We did Dr. Dave’s all-day Great Circle Waterways Tour last September on a brilliant Sunday and had the best time. Our very comfy tour boat, Chicago’s Little Lady, started off at the Michigan Avenue Bridge and took the main stem of the Chicago River through the Chicago lock out onto the lakefront, down the lakeshore to the mouth of the Calumet River, then up the Calumet and through the Cal-Sag Channel all the way to its confluence with the Sanitary & Ship Canal. At that point, we went back upstream on the Sanitary & Ship Canal all the way through what used to be Mud Lake and into the South Branch of the Chicago River, then returned downtown on the South Branch to the main stem and back to the Michigan Avenue Bridge. We’ll be writing up that trip for you and posting it in the near future, along with some great photos we took. It’s a tour you really ought to consider taking.
June was also the second anniversary of the day when yours truly got the notion to take that long-delayed road trip down the route from downtown Chicago to downtown Joliet and invited fellow foodie Joe Kubal to come along. As we were both (ahem) somewhat underemployed that summer, we had the time … and decided to do a little research first, to see what was still left on the route that was there in 1926. Imagine our surprise when we found that nearly all extant guidebooks on Route 66 were useless for this particular section of the road, because they said almost nothing about it. Imagine our further surprise when we began finding a whole lot more than we guessed would be there. Well. That day trip, which finally took place in August of 2011 – and attracted a me-too pal, fellow roadie and geographer Keith Yearman – made us realize that we had the beginnings of a book. Which led us to begin researching the road in earnest and me to start writing a manuscript. And this blog, from which y’all now benefit. Hope you’re enjoying it! (Can we have a little love now, please, for our efforts? Thank you.)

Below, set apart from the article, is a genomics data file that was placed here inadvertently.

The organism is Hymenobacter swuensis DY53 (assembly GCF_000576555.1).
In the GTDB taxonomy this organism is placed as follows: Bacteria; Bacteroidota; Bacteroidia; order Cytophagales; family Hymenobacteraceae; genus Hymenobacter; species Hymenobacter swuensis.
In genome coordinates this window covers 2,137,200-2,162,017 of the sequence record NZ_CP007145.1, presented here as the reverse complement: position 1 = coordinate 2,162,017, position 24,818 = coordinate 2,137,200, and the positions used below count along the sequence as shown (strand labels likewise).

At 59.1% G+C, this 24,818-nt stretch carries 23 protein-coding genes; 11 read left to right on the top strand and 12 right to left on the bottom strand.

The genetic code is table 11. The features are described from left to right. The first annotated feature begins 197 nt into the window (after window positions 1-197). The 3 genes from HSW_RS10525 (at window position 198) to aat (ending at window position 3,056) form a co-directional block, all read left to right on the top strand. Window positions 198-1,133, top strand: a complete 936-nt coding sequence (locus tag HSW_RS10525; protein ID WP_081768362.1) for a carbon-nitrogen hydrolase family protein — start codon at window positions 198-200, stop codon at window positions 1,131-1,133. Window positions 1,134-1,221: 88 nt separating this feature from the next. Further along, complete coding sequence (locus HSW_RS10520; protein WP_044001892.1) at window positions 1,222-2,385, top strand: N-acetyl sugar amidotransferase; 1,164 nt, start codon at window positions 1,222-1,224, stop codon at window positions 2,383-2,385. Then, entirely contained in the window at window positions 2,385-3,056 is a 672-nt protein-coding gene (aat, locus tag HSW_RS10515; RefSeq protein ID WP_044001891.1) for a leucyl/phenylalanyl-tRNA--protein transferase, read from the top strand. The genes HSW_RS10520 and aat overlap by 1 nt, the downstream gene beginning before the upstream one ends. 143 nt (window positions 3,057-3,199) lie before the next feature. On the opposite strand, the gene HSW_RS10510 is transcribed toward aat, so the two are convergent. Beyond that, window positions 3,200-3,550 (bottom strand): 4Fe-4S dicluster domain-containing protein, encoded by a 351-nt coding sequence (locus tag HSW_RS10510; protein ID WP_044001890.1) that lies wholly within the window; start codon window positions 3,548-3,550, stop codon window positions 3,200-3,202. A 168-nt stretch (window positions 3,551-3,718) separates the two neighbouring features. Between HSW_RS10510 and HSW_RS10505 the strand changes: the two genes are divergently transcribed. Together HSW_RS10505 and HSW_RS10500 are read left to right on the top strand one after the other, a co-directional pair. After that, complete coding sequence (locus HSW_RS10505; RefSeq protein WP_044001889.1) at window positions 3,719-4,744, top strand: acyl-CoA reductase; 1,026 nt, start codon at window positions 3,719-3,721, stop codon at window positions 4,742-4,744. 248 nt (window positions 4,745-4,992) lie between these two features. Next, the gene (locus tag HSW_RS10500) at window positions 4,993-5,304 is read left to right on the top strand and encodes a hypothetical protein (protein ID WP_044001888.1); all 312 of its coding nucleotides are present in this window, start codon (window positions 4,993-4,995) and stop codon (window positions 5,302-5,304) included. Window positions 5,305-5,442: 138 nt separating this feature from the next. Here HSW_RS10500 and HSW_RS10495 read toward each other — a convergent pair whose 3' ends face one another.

Has it really been two years that we’ve been at this? OMG, yes it has – and we’ve had the sweat and the sleepless nights doing the work to prove it. More to the point, we’ve found more than 150 points of interest so far that were there in 1926 when the route opened for business and are still there (we don’t believe in pointing people to things that don’t exist anymore; where’s the fun in that?). So you see, fellow roadies, you really did need us to do this. Chicago to Joliet is the most underrated, overlooked, undiscovered part of the route – for shame!! The Route begins here! – and YOU DON’T KNOW WHAT YOU’RE MISSING. Well … that is, you wouldn’t know, if it weren’t for us. We love doing this, anyway, so we hope that shows.
And we hope that more of you stop thinking that the ‘real’ Route 66 begins south of Joliet after you get past I-80. Not so. That’s like thinking that the route stops once you hit San Berdoo, and never mind the rest of it all the way through greater L.A. to Santa Monica and Pacific Coast Highway, where it actually ends. That would be crazy, right? Our point exactly. Time to get better acquainted with the front end of the road.
Finally, it’s not too soon to start planning for two great Route 66 car shows in September. Mark your calendars now: the Berwyn Route 66 Car Show is always on the first Saturday after Labor Day, and the Springfield Route 66 Car Show is near the end of the month. If you have wheels to show off, these would be the places to do it in northern and central Illinois. And there’s the last car cruise of the summer just a day or two before the Berwyn car show; can’t miss that. Be there or be square, dudes.
Have fun on the route this month! We’ll see you there.
Until next time,